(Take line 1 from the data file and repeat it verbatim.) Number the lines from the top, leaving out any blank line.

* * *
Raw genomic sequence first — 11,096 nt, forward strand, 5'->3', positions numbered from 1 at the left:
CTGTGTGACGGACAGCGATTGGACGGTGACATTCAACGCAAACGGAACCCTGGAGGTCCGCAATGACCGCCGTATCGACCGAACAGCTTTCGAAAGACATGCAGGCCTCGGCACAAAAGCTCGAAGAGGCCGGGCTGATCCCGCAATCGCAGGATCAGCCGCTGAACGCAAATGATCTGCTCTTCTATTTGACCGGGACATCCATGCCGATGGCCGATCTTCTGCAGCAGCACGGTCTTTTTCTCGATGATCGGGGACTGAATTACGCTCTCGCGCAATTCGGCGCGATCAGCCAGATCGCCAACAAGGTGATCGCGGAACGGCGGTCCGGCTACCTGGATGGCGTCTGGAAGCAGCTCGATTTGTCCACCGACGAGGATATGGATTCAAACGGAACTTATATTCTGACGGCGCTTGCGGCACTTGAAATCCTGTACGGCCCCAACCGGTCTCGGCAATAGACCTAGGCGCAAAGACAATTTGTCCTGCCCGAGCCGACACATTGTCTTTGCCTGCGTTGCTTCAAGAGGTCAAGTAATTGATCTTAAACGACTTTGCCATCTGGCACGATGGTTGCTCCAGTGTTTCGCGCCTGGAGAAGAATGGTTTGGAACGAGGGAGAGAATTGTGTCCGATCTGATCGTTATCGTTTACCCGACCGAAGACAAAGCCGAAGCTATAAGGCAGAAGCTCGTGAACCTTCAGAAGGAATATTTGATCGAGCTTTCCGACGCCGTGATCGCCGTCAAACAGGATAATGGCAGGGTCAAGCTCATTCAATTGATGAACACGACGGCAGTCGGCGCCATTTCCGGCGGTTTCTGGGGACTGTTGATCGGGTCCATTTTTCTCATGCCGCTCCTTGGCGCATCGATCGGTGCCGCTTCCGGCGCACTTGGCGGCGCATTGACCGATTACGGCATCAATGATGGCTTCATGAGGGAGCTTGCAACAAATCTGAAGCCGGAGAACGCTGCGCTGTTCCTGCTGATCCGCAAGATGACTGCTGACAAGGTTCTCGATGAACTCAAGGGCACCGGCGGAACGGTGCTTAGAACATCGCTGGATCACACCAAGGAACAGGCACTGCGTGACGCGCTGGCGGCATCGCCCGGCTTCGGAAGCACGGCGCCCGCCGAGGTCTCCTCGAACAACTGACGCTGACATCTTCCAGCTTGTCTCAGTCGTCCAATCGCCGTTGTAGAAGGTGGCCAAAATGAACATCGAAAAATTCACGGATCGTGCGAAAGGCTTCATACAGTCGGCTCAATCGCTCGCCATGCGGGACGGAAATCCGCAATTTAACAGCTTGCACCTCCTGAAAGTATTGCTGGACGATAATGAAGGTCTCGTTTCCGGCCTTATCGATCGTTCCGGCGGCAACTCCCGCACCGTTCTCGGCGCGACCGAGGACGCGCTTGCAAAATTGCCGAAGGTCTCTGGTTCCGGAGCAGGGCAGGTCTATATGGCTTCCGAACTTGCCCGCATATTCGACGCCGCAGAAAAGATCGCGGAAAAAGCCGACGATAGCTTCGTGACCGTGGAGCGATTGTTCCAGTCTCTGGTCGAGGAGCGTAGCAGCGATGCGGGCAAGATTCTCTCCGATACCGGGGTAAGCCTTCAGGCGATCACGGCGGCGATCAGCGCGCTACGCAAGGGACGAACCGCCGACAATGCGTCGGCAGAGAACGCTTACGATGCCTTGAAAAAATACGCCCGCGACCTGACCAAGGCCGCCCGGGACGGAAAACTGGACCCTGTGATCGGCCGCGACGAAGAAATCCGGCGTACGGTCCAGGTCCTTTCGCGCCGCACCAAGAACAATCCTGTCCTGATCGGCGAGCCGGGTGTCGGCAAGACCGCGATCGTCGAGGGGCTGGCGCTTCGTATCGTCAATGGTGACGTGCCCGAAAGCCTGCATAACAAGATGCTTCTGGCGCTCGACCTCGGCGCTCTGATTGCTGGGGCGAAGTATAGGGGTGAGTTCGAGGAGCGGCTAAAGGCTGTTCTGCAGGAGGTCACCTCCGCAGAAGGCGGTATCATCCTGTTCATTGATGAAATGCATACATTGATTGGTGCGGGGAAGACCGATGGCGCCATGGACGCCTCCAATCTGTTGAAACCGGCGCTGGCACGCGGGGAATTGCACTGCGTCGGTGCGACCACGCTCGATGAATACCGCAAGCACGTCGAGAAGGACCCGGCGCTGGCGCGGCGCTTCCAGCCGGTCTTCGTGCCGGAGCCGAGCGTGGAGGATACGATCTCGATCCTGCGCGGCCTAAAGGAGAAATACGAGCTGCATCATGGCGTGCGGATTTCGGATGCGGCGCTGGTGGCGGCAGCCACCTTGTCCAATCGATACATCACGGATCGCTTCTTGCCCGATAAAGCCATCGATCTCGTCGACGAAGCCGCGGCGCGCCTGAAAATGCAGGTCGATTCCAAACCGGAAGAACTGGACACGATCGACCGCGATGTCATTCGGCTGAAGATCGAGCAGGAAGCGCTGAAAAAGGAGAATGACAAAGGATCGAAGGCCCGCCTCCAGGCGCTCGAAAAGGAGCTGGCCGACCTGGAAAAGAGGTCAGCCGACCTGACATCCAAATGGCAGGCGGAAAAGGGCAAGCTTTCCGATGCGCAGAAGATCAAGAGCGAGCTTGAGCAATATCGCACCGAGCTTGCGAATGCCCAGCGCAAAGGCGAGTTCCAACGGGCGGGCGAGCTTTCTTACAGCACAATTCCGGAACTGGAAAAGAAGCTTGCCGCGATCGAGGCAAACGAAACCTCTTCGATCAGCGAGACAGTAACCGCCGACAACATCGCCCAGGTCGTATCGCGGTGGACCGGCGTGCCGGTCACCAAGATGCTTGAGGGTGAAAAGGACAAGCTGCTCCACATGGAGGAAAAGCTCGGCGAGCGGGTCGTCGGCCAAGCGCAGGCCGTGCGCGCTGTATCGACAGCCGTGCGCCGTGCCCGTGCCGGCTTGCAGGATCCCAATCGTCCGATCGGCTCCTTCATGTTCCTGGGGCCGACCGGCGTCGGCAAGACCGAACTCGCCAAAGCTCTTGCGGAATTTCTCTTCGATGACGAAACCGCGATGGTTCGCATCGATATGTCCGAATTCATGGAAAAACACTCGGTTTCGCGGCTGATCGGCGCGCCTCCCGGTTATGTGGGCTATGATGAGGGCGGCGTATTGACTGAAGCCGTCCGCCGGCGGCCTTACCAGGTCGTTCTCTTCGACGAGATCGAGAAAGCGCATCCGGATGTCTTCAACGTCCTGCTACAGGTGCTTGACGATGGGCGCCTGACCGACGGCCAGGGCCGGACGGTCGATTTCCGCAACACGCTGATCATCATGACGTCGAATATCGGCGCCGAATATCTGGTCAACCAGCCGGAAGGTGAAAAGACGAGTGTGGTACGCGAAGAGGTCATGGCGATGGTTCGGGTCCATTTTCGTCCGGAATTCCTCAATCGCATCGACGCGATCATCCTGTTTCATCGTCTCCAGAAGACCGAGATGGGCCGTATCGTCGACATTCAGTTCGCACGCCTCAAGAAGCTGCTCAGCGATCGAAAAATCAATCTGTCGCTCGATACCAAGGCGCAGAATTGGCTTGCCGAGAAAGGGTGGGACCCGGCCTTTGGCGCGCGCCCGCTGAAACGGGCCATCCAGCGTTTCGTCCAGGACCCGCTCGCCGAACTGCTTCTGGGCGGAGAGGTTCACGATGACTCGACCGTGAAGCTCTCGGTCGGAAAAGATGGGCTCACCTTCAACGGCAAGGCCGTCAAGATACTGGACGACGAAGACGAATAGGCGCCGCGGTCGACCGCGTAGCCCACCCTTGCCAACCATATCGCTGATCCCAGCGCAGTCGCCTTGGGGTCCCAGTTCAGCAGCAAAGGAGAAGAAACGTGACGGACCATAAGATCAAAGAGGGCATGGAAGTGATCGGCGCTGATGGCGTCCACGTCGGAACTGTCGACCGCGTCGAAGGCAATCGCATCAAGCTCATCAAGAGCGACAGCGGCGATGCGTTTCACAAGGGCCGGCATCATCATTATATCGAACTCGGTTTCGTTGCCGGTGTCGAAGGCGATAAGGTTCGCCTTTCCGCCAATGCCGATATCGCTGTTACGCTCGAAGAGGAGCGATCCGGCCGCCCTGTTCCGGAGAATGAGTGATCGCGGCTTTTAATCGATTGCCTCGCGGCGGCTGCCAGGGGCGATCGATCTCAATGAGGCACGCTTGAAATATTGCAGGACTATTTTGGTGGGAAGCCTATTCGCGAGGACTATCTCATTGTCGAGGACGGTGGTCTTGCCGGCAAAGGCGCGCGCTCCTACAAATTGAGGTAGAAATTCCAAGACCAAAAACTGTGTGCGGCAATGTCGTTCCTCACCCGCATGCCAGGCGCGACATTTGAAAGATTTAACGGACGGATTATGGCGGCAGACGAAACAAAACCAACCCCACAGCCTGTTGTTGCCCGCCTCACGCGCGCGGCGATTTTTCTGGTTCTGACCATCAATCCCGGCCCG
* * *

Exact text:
Raw genomic sequence first — 11,096 nt, forward strand, 5'->3', positions numbered from 1 at the left: